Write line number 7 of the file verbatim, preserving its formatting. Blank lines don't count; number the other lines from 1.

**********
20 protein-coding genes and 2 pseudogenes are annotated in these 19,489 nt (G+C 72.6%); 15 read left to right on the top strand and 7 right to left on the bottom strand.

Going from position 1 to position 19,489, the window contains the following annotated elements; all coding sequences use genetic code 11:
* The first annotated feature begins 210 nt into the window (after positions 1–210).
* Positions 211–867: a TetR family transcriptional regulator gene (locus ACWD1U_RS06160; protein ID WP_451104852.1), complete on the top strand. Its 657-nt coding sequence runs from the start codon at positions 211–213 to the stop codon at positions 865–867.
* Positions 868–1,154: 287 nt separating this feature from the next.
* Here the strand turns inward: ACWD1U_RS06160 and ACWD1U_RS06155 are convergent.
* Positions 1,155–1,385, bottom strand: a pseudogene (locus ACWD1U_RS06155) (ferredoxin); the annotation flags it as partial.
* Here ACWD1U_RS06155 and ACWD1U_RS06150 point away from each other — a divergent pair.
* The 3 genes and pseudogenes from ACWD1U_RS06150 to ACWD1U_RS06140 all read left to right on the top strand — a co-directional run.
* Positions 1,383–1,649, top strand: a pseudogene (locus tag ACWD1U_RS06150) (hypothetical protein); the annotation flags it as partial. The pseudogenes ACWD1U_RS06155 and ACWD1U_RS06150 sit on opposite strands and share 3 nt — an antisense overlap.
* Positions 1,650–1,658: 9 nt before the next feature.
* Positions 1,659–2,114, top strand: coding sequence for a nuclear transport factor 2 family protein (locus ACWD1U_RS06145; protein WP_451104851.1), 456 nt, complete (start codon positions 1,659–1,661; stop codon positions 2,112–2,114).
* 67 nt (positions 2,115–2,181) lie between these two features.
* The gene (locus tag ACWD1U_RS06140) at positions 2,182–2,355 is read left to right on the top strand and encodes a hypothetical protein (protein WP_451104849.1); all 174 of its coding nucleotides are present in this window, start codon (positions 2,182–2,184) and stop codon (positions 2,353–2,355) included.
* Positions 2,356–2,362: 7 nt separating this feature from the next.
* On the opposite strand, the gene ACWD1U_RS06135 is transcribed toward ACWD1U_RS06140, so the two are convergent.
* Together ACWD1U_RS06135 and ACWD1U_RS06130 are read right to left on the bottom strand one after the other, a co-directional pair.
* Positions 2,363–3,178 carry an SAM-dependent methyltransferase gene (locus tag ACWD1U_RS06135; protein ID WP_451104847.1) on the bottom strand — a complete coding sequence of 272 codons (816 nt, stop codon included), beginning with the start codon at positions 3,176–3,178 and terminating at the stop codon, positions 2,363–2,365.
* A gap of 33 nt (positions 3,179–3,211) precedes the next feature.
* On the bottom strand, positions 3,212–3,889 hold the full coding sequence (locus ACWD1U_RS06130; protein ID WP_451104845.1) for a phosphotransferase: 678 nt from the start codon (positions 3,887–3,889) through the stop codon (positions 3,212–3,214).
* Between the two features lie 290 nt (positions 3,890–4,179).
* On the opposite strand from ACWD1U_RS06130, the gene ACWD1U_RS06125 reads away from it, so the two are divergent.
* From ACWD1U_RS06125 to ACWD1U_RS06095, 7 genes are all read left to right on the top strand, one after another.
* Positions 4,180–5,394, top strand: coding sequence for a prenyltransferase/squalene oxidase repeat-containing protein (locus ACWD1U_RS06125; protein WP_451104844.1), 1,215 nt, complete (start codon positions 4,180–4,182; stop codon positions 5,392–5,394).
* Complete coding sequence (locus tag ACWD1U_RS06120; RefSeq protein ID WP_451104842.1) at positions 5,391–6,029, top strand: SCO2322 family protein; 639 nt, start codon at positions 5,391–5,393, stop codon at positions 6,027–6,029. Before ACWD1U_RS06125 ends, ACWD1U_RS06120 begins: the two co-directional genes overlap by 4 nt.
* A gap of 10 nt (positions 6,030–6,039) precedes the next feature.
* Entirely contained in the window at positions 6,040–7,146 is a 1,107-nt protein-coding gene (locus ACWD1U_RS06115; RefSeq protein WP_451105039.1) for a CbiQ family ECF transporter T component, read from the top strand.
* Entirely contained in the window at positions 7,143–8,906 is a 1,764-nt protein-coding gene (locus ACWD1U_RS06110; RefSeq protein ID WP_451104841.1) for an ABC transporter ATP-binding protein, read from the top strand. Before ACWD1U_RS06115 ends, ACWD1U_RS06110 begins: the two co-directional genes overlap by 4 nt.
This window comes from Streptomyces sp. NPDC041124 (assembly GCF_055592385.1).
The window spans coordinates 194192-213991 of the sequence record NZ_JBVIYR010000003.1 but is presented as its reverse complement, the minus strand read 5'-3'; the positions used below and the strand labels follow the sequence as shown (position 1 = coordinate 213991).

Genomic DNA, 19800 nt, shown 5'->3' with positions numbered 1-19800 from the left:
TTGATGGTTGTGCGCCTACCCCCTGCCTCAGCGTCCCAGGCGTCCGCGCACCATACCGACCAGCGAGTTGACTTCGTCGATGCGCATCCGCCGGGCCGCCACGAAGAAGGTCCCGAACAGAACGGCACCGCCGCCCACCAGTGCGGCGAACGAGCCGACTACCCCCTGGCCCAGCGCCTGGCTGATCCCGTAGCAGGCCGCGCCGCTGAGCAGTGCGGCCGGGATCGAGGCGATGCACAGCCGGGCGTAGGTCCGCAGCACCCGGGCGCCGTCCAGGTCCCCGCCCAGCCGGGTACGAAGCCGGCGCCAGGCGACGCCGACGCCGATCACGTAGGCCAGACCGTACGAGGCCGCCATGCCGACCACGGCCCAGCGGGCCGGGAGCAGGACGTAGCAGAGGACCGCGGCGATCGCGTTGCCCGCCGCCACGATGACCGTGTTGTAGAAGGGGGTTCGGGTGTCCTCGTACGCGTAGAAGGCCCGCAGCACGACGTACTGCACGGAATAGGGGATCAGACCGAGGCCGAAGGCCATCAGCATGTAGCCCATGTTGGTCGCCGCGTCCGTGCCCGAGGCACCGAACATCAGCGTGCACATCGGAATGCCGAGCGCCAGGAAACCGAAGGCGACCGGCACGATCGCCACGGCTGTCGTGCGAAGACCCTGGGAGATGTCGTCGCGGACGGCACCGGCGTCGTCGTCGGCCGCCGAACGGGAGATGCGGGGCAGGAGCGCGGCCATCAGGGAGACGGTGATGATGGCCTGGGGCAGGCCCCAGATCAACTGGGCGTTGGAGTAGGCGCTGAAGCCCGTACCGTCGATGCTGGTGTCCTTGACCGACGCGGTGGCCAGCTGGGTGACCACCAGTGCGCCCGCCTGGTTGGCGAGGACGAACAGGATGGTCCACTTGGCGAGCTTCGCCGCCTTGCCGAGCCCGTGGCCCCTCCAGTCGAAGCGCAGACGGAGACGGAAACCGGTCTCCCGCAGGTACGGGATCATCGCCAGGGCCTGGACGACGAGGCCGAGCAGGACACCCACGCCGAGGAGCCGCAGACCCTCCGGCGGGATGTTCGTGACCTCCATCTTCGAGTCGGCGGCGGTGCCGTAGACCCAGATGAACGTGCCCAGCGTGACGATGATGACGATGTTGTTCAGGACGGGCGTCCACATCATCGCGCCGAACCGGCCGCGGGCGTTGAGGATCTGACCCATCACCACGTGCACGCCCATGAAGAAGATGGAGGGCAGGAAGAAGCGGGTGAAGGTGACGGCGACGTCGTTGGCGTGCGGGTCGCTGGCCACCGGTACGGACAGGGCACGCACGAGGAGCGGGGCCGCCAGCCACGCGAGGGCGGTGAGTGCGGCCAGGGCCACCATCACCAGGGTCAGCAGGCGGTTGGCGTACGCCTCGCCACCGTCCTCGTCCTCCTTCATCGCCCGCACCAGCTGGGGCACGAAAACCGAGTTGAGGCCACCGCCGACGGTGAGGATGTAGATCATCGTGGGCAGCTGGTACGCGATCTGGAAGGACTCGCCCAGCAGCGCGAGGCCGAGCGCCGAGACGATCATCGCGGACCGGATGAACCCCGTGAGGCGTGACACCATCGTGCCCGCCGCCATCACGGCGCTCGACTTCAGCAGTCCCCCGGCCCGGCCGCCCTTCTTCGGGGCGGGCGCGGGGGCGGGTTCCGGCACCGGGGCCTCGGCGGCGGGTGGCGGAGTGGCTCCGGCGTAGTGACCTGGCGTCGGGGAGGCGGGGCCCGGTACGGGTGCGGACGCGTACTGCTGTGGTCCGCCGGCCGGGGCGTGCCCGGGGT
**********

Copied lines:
* Positions 1,155–1,385, bottom strand: a pseudogene (locus ACWD1U_RS06155) (ferredoxin); the annotation flags it as partial.